A double house in fire nomenclature is a fire station with two crews and two apparatus on duty at a time. The most common variation (but by no means the only one) of a double house is an engine and truck company.
Being stationed at a double house adds a different flavor to the job. Picture a family with 9 boys at home. There's a lot of energy, practical jokes, laughter, competition and of course, food. A lot of food. Every once in a while tempers flare as well but that's a story for another post.
I was stationed at station 55, a double house. I was on the engine. One of my buddies (we were in the same academy class) was on the truck. We've always been at each other like brothers. We get along great but love giving each other a hard time. I've been fortunate enough in my career to have had a lot of fires. He, however, has not.
Recently I came back after working an OT shift at a station where I had a small structure fire. When I saw my friend I was sure to give him a hard time about getting another fire. So late in the morning when the tones went off dispatching the truck to a structure fire in the neighboring city he laughed at me as he donned his turnouts.
He got back about 3 hours later. He gave me a full report on his actions. They ventilated vertically and then pulled a lot of ceiling. He never actually was inside a burning structure. This distinction would be very important later on. While I was very happy that he got a fire I was a little jealous too. Fires don't happen every day, at least not where I work, and I always want to be on the next one. He had his moment just as I had had mine a couple of weeks before.
That evening the engine was toned out for a vehicle fire. While not a structure fire, a fire is a fire. I'd take it. I jumped into my bunker gear and climbed in the engine. Once in the rig I slipped into the shoulder straps of my SCBA. I grabbed the headset to let my engineer know that I was strapped in and ready to go. Just as we pulled up we were canceled by CHP. The car was not on fire. When we pulled back into the station my buddy was waiting to twist the knife that he had had a real fire and not a false alarm.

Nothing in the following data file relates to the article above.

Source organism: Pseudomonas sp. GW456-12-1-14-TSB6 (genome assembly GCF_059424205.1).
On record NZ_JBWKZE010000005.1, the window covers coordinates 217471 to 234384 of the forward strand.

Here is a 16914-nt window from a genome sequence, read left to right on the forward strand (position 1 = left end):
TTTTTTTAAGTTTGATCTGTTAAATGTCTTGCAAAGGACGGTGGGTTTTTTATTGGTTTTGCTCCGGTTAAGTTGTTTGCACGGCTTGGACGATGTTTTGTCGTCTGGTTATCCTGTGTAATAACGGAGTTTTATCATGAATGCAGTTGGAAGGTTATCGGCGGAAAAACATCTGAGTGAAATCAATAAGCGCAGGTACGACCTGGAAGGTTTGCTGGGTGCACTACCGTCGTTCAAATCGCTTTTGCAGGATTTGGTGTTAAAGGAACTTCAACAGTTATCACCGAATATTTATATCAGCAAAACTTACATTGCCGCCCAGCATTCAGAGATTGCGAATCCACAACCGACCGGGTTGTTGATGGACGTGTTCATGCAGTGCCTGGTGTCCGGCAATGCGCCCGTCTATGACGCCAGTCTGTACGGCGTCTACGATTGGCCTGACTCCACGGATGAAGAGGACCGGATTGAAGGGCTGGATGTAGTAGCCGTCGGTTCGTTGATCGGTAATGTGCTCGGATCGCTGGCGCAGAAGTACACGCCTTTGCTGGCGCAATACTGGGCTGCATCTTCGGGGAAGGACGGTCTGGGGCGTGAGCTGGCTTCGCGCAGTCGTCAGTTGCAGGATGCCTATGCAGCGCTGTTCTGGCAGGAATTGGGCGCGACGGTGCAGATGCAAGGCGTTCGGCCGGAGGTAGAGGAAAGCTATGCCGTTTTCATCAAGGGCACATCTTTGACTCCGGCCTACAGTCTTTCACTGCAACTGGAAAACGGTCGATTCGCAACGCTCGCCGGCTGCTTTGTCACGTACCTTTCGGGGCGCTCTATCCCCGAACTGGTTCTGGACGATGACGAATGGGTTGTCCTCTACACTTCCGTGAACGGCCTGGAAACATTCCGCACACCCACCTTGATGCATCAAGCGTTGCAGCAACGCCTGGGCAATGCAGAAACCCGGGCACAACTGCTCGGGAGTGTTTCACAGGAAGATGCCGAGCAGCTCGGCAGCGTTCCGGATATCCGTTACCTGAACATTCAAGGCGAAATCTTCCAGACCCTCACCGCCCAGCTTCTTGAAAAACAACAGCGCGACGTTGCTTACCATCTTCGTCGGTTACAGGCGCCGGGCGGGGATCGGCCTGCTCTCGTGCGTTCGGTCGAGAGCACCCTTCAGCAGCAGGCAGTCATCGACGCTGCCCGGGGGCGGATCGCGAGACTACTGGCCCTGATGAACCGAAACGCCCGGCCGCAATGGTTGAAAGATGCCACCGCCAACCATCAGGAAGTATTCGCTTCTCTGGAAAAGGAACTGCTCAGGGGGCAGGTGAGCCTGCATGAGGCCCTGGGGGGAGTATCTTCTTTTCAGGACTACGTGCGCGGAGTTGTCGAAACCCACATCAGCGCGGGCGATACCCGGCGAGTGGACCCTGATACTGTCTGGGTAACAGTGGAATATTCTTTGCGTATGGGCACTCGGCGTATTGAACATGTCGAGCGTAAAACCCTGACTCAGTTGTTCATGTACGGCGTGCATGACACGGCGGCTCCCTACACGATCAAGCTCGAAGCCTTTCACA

At 0210 the tones woke me up. We were being dispatched for another "vehicle fire" on the freeway. I repeated the process that I had done only a few short hours earlier. This fire was supposedly on the far edge of our area, over the hill.
As we rounded one of the corners headed down the back side of the hill my captain spotted the tell tale orange glow of a fire. All of the sudden having been awakened at 2 in the morning was worth it.
The next morning I was ready for some ribbing of my own. When I found my partner in crime I told him I had a question. I then proceeded to ask him why, after he had had a structure fire and I had just had a car fire, did my turnouts smell like smoke and his just smelled like sweat? He didn't think that was too funny. I then let him know about a guy with whom I worked at my last department. He had a similar problem of never being on shift when the fires happened. So we came up with a new title, which I passed on to my buddy, EMS fighter. You're only a firefighter if you actually fight fire, right? I just have to see if I can get a badge or a patch made up for him.